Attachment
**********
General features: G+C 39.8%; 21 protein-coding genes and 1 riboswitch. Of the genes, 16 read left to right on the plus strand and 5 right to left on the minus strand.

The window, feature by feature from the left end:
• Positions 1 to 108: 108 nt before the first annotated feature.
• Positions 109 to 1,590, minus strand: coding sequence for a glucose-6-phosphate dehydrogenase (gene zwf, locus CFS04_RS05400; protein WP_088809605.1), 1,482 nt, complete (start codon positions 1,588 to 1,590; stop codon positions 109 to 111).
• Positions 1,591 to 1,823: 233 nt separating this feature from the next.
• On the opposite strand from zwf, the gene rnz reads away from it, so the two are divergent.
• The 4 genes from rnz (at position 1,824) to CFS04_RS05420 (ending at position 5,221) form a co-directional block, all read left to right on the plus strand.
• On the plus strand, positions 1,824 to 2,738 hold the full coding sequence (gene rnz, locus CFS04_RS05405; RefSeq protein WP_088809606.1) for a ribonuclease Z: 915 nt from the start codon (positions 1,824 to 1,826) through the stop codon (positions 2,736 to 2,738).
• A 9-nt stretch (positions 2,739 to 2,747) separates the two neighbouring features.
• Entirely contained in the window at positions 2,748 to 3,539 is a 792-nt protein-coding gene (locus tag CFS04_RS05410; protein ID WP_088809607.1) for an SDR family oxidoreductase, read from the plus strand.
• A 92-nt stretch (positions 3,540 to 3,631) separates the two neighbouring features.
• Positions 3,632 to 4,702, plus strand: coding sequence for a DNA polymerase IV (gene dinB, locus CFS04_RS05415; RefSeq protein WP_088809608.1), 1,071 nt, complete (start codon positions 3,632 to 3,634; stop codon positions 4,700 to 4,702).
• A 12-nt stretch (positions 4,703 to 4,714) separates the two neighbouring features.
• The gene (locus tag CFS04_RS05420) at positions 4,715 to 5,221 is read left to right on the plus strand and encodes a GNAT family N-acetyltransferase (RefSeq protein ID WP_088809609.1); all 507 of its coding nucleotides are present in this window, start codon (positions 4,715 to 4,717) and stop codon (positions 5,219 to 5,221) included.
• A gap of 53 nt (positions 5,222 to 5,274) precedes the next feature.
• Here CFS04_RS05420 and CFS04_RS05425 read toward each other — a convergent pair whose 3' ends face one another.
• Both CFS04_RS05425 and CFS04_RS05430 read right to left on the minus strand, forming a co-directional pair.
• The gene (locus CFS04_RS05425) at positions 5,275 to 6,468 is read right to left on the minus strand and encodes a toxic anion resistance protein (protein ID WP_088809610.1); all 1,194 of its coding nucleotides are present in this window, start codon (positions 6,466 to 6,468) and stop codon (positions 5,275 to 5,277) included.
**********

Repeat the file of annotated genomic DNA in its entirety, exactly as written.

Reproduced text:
General features: G+C 39.8%; 21 protein-coding genes and 1 riboswitch. Of the genes, 16 read left to right on the plus strand and 5 right to left on the minus strand.

The window, feature by feature from the left end:
• Positions 1 to 108: 108 nt before the first annotated feature.
• Positions 109 to 1,590, minus strand: coding sequence for a glucose-6-phosphate dehydrogenase (gene zwf, locus CFS04_RS05400; protein WP_088809605.1), 1,482 nt, complete (start codon positions 1,588 to 1,590; stop codon positions 109 to 111).
• Positions 1,591 to 1,823: 233 nt separating this feature from the next.
• On the opposite strand from zwf, the gene rnz reads away from it, so the two are divergent.
• The 4 genes from rnz (at position 1,824) to CFS04_RS05420 (ending at position 5,221) form a co-directional block, all read left to right on the plus strand.
• On the plus strand, positions 1,824 to 2,738 hold the full coding sequence (gene rnz, locus CFS04_RS05405; RefSeq protein WP_088809606.1) for a ribonuclease Z: 915 nt from the start codon (positions 1,824 to 1,826) through the stop codon (positions 2,736 to 2,738).
• A 9-nt stretch (positions 2,739 to 2,747) separates the two neighbouring features.
• Entirely contained in the window at positions 2,748 to 3,539 is a 792-nt protein-coding gene (locus tag CFS04_RS05410; protein ID WP_088809607.1) for an SDR family oxidoreductase, read from the plus strand.
• A 92-nt stretch (positions 3,540 to 3,631) separates the two neighbouring features.
• Positions 3,632 to 4,702, plus strand: coding sequence for a DNA polymerase IV (gene dinB, locus CFS04_RS05415; RefSeq protein WP_088809608.1), 1,071 nt, complete (start codon positions 3,632 to 3,634; stop codon positions 4,700 to 4,702).
• A 12-nt stretch (positions 4,703 to 4,714) separates the two neighbouring features.
• The gene (locus tag CFS04_RS05420) at positions 4,715 to 5,221 is read left to right on the plus strand and encodes a GNAT family N-acetyltransferase (RefSeq protein ID WP_088809609.1); all 507 of its coding nucleotides are present in this window, start codon (positions 4,715 to 4,717) and stop codon (positions 5,219 to 5,221) included.
• A gap of 53 nt (positions 5,222 to 5,274) precedes the next feature.
• Here CFS04_RS05420 and CFS04_RS05425 read toward each other — a convergent pair whose 3' ends face one another.
• Both CFS04_RS05425 and CFS04_RS05430 read right to left on the minus strand, forming a co-directional pair.
• The gene (locus CFS04_RS05425) at positions 5,275 to 6,468 is read right to left on the minus strand and encodes a toxic anion resistance protein (protein ID WP_088809610.1); all 1,194 of its coding nucleotides are present in this window, start codon (positions 6,466 to 6,468) and stop codon (positions 5,275 to 5,277) included.